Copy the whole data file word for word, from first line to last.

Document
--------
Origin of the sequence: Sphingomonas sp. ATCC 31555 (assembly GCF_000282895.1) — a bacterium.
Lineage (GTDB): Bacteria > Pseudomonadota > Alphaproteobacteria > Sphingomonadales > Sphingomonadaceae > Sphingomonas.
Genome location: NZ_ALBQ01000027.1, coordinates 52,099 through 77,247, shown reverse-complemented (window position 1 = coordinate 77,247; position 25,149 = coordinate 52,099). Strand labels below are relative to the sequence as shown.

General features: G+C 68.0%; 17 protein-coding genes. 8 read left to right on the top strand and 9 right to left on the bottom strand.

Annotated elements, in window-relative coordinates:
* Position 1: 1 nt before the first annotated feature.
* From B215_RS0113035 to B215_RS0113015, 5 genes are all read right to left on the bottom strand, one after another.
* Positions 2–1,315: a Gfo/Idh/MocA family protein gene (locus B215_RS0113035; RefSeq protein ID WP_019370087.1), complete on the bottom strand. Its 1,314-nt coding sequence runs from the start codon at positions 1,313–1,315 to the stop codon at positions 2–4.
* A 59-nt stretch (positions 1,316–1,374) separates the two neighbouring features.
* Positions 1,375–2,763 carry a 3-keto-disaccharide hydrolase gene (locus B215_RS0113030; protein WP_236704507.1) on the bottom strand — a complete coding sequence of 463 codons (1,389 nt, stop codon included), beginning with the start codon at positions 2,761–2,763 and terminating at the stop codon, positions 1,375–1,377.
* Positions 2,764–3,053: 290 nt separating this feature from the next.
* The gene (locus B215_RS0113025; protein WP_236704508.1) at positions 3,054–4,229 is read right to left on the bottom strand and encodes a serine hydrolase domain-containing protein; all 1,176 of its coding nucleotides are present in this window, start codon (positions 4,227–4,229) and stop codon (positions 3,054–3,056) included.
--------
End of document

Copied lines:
Origin of the sequence: Sphingomonas sp. ATCC 31555 (assembly GCF_000282895.1) — a bacterium.
Lineage (GTDB): Bacteria > Pseudomonadota > Alphaproteobacteria > Sphingomonadales > Sphingomonadaceae > Sphingomonas.
Genome location: NZ_ALBQ01000027.1, coordinates 52,099 through 77,247, shown reverse-complemented (window position 1 = coordinate 77,247; position 25,149 = coordinate 52,099). Strand labels below are relative to the sequence as shown.

General features: G+C 68.0%; 17 protein-coding genes. 8 read left to right on the top strand and 9 right to left on the bottom strand.

Annotated elements, in window-relative coordinates:
* Position 1: 1 nt before the first annotated feature.
* From B215_RS0113035 to B215_RS0113015, 5 genes are all read right to left on the bottom strand, one after another.
* Positions 2–1,315: a Gfo/Idh/MocA family protein gene (locus B215_RS0113035; RefSeq protein ID WP_019370087.1), complete on the bottom strand. Its 1,314-nt coding sequence runs from the start codon at positions 1,313–1,315 to the stop codon at positions 2–4.
* A 59-nt stretch (positions 1,316–1,374) separates the two neighbouring features.
* Positions 1,375–2,763 carry a 3-keto-disaccharide hydrolase gene (locus B215_RS0113030; protein WP_236704507.1) on the bottom strand — a complete coding sequence of 463 codons (1,389 nt, stop codon included), beginning with the start codon at positions 2,761–2,763 and terminating at the stop codon, positions 1,375–1,377.
* Positions 2,764–3,053: 290 nt separating this feature from the next.
* The gene (locus B215_RS0113025; protein WP_236704508.1) at positions 3,054–4,229 is read right to left on the bottom strand and encodes a serine hydrolase domain-containing protein; all 1,176 of its coding nucleotides are present in this window, start codon (positions 4,227–4,229) and stop codon (positions 3,054–3,056) included.